An overview of the recycling services the city provides, and our goals for the program as they move forward. The brief presentation will also allow for time for discussion about how the city should prioritize certain aspects of our initiative and gain feedback on what the audience would like to see.

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Session Title: Talkin’ Trash – Solving the Challenges of Waste Diversion in Commercial Tenant Spaces

The popularity and efficiency of composting and residential recycling programs in the State of Michigan have led to record high waste diversion rates across the state. However, when it comes to adopting these practices in the workplace, added costs, apathy and a lack of coordination between building owners and tenants has left a gap for those who wish to responsibly dispose of waste.

 

Two of Detroit’s leading architecture and engineering firms recently embarked on parallel paths of solving the challenges of waste diversion in commercial office buildings in the City. Using case studies from Gensler and SmithGroup, we will expose the barriers and challenges of coordinating recycling and composting programs in an office environment, while sharing lessons learned on bringing together owners, tenants, and building managers to realize the co-benefits of a multi-faceted waste diversion strategy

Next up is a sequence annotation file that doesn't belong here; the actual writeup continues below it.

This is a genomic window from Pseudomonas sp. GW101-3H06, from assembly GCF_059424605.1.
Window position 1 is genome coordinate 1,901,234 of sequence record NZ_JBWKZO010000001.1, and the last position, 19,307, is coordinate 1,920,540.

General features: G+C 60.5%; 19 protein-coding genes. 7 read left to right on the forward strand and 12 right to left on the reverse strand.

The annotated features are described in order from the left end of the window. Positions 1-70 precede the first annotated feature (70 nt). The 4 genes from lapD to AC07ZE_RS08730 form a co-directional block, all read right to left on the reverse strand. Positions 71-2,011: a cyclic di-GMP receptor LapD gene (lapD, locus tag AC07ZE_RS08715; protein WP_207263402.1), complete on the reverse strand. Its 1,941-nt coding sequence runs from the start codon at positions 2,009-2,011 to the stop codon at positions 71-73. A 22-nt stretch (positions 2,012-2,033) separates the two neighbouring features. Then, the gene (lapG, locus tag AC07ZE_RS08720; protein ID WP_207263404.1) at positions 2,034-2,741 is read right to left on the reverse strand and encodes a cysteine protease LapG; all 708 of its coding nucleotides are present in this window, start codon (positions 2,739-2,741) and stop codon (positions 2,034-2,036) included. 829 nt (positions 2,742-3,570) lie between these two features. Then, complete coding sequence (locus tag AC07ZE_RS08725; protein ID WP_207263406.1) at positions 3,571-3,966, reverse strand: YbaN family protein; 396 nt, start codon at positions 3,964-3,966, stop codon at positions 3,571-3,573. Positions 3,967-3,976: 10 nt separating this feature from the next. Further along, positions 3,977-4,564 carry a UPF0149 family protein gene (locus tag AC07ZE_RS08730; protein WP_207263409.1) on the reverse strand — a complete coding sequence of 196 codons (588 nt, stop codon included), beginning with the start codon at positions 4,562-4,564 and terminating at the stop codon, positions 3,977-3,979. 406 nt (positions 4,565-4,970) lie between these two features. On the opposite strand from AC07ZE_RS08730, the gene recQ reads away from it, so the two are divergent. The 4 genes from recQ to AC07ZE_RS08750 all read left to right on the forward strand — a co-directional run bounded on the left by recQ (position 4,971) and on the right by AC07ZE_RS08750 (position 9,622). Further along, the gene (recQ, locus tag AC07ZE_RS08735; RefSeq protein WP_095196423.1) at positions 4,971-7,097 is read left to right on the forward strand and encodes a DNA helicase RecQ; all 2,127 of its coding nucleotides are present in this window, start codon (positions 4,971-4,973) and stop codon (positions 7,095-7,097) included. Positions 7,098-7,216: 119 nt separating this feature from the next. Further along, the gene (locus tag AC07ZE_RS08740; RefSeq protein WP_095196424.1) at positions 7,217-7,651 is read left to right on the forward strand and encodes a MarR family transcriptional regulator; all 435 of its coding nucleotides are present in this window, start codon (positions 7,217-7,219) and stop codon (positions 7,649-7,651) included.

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Session Title: Resilient Eastside Initiative

This presentation will highlight the Live, Learn, and Love community engagement project in the Goodstock neighborhood on the eastside of Detroit. This project is run by What About Us, Inc. and was started as part of the LEAP Sustainability Fellowship and seeks to build community sustainability, share resources, and provide a space for people to come together. The core values are dignity, integrity, commitment, respect, accountability, family, and love. At the Live, Learn, Love space, we have transformed 5 vacant lots into a vegetable and flower garden, community gathering space, and recreation area featuring horseshoes and putt putt golf. We are also building a neighborhood resource hub on one of the lots that will provide tutoring, GED training, and health programming. This presentation will focus on the importance of engagement, working together, and building relationships to promote both social and environmental wellbeing in our communities.


Ballroom - Breakout Room
 

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Session Title: Detroit Recycles

The Edsel and Eleanor Ford House Visitor Center and Administration Building prove that prioritizing building energy performance does not require the sacrifice of architectural design excellence. Through careful coordination, the SmithGroup architecture and engineering teams were able to tackle this cultural design challenge through a holistic and integrated approach.